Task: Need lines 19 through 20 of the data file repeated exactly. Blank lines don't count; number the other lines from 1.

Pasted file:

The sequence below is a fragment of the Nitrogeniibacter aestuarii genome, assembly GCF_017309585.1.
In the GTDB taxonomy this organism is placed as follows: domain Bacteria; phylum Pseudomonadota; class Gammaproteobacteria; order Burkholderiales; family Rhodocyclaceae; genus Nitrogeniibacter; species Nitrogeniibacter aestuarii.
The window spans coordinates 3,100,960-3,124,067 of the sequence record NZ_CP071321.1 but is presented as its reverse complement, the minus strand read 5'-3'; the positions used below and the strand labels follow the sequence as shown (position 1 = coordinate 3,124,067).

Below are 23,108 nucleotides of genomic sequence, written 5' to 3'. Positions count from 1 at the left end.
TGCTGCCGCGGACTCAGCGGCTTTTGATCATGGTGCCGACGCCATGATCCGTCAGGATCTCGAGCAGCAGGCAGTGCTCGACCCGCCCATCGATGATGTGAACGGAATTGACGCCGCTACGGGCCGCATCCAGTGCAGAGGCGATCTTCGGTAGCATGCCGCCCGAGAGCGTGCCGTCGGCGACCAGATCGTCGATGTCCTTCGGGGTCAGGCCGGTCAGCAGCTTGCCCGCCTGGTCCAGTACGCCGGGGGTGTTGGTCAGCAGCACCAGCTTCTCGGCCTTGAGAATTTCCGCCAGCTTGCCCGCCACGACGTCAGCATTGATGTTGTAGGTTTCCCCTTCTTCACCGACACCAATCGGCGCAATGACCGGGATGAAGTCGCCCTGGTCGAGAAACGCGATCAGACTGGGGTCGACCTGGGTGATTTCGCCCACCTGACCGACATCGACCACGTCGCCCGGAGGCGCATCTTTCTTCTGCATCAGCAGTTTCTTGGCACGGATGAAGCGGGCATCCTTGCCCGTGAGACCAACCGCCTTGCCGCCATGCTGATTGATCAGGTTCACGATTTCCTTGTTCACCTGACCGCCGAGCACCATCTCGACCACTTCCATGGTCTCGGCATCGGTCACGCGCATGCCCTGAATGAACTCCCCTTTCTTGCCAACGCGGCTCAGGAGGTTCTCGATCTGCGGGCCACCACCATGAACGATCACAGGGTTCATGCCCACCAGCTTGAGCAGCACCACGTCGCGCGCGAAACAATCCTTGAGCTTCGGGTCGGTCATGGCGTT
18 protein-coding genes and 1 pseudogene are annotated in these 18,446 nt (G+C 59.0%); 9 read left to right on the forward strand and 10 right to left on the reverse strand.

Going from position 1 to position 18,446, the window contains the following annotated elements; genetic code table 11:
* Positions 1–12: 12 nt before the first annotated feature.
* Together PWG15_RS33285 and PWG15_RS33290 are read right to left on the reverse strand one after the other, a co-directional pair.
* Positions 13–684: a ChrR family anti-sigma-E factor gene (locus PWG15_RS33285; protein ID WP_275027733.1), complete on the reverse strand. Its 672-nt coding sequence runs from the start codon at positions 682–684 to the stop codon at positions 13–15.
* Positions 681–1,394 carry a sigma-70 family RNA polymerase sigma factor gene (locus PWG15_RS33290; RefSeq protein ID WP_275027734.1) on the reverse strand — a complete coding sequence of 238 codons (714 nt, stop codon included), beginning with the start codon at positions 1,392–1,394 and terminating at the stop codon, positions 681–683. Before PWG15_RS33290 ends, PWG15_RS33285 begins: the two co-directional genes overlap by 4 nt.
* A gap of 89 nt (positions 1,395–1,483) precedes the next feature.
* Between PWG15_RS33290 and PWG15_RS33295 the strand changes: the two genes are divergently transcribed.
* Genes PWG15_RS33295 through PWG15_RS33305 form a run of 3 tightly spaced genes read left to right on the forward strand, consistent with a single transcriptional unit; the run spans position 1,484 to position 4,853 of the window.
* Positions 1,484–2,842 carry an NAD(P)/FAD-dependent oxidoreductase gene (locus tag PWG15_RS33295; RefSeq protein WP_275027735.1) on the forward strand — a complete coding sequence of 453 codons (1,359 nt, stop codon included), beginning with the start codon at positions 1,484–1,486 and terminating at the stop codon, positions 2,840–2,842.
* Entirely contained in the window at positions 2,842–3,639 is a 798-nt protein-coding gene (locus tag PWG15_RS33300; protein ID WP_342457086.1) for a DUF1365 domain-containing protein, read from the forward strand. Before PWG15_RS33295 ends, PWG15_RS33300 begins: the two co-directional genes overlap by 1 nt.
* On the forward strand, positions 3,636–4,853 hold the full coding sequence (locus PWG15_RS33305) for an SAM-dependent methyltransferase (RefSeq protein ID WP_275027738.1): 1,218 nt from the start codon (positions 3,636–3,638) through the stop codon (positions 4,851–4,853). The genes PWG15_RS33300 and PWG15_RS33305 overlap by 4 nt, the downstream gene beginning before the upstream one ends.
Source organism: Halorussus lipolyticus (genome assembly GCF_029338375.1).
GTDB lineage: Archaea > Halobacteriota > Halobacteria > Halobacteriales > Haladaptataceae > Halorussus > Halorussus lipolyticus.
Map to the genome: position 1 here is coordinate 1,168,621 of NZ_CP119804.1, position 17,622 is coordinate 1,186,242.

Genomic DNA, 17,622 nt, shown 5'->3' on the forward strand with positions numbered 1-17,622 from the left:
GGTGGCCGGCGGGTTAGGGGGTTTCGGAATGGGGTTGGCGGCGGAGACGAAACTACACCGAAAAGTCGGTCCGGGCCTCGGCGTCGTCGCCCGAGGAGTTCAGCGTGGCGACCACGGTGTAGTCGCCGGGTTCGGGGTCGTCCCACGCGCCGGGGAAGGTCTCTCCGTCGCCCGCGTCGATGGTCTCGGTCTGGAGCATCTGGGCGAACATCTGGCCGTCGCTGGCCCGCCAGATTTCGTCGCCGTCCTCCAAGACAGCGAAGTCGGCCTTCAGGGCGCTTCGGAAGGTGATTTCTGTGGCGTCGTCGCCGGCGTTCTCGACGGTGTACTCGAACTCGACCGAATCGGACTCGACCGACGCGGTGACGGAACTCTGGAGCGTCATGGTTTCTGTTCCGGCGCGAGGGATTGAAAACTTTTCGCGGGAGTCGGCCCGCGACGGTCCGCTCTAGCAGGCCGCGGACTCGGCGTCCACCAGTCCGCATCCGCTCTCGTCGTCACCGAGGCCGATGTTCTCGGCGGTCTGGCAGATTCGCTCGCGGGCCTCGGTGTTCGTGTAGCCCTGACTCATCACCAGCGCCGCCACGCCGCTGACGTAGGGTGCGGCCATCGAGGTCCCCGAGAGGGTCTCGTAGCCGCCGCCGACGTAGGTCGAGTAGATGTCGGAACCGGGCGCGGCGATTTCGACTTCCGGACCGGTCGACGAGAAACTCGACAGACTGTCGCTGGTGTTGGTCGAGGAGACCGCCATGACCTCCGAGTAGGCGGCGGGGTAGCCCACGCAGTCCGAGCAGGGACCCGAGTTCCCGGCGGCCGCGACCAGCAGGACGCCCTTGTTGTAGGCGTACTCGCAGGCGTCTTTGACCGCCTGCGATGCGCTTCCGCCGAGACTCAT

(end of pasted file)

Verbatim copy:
GTDB lineage: Archaea > Halobacteriota > Halobacteria > Halobacteriales > Haladaptataceae > Halorussus > Halorussus lipolyticus.
Map to the genome: position 1 here is coordinate 1,168,621 of NZ_CP119804.1, position 17,622 is coordinate 1,186,242.